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July 22, 2009



Rose C.R., I loved reading your perspective on Amsterdam. I can see what you mean re: Clive having lost his musical ability and Vernon having his editorial career effectively ended. It's also true each agreed to kill the other should their lives become useless, which they basically were by losing their passions. But I thought the ending rushed, and as such I felt let down by the book as a whole. It does add to my perspective, though, reading your comments. Thanks for that. I may have rushed to judgment on this one, but I still question its Booker win. He's written better books.

Rose City Reader

I'm the outlier in this group. I think Amsterdam is brilliant -- including the ending. Yes, the ending sprang up pretty fast, but I think that was to try to keep it hidden. Once the final scene gets rolling, it becomes easier to see where it is going, so it has to happen pretty quickly.

But, to me, the ending was the only possible ending. Like all Shakespeare comedies ending up with everyone getting married and all Greek tragedies ending with people dying. The point isn't the ending itself, it's the elaborate dance that gets us there. I thought that watching the two men was liking watching a tango -- even though you know it will end with a spin and a flourish, the dance is mesmerizing and the end grand.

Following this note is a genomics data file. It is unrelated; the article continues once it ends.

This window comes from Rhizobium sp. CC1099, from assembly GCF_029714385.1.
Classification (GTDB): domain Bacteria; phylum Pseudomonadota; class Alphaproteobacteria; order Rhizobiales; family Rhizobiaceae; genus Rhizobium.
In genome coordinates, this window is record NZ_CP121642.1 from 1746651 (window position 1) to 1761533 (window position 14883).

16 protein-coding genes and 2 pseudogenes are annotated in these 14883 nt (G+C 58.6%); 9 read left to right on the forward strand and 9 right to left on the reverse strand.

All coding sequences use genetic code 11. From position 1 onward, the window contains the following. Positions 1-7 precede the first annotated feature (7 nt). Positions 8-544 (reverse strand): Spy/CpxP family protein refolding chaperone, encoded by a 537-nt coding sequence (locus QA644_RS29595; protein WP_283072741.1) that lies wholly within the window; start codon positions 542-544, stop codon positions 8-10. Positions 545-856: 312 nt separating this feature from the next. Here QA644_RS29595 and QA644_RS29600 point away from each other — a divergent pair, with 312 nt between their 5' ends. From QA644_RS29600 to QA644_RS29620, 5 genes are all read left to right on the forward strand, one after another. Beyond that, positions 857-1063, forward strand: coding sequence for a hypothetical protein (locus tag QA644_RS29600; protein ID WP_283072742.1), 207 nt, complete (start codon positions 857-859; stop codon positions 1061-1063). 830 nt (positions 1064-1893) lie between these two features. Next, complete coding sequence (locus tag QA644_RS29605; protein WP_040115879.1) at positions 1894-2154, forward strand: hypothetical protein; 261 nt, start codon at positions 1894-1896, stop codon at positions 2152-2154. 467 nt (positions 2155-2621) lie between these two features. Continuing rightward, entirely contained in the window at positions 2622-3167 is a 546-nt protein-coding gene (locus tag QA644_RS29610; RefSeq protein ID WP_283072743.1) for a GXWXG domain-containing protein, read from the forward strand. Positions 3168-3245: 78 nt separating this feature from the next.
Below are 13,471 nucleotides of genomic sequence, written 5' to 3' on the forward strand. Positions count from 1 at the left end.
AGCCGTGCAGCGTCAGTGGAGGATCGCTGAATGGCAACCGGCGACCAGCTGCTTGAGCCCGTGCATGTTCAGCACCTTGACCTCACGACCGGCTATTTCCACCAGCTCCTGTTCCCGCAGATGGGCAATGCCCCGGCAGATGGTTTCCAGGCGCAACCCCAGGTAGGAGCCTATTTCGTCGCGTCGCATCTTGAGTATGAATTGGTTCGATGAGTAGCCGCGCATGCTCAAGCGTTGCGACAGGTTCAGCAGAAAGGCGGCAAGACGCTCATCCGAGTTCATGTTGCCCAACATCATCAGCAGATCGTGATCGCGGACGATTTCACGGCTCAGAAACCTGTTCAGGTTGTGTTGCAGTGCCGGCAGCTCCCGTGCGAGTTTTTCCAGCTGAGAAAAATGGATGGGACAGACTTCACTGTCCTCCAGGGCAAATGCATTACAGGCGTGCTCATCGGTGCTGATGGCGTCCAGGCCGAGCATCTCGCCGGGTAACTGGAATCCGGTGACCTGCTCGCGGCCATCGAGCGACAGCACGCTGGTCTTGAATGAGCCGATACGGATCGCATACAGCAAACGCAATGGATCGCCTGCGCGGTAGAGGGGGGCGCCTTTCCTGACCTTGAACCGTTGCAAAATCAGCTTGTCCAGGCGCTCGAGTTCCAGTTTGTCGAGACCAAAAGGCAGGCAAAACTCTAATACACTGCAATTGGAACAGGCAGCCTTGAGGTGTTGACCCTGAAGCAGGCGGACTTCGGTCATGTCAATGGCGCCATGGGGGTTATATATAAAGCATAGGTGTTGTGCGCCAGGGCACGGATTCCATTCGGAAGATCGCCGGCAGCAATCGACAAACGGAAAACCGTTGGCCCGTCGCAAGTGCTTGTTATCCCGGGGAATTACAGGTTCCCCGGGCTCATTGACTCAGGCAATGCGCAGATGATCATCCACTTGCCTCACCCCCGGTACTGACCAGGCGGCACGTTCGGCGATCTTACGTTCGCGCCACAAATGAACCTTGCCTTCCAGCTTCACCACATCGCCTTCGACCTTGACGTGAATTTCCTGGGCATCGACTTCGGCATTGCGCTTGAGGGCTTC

I'm not saying this well because I'm typing while I eat lunch. But the parallel stories of the two men delaminating could only end in tragedy, because McEwan peeled away everything in their lives that had any meaning for them. So it was either going to be a double suicide or, with a little twist, the ending McEwan wrote.


Carolyn, he writes like a dream. I'm so envious! And yes, at times even Amsterdam is lovely. It's just that ending ...


Mary, I have the feeling once a writer has achieved a certain status editors don't question their writing too much. Byatt and McEwan definitely fall into this category. Not that McEwan writes long books, because his are very tightly written, but I don't think his editors ask him for too many changes. Or if they do, I think he's free to say, "No way." I think that's a shame.

Mary Soderstrom

Amssterdam is a novel I have on my list to re-read this summer, because I want to see how he treats moments of musical inspiration for a project of my own. But your comments about the beautiful writing and wonderful moments put me in mind of the book I've just finished reading, A.S. Byatt's The Childen's Hour.

I read its 600+ pages in a few days which must say something about the force of its narrative, but I also was frustrated because so many, many good things were buried under summaries of the events of the day (the period is 1895 to the end of World War I) artistic theories and philosophy. Would that her editors had told Byatt to cut about 100 pages!

The question may be: at what point do you decide that the faults in a book over power the "pearls?"




I couldn't call to mind any of the specifics at this point, but I do remember having the same Huh? feeling at the end of Amsterdam. However, as you point out, the writing is well worth the trip along the way. I have read that the Booker award for Amsterdam was sort of a consolation prize for not winning other years. Still, there are pearls within Amsterdam that make it well worth reading, I think.

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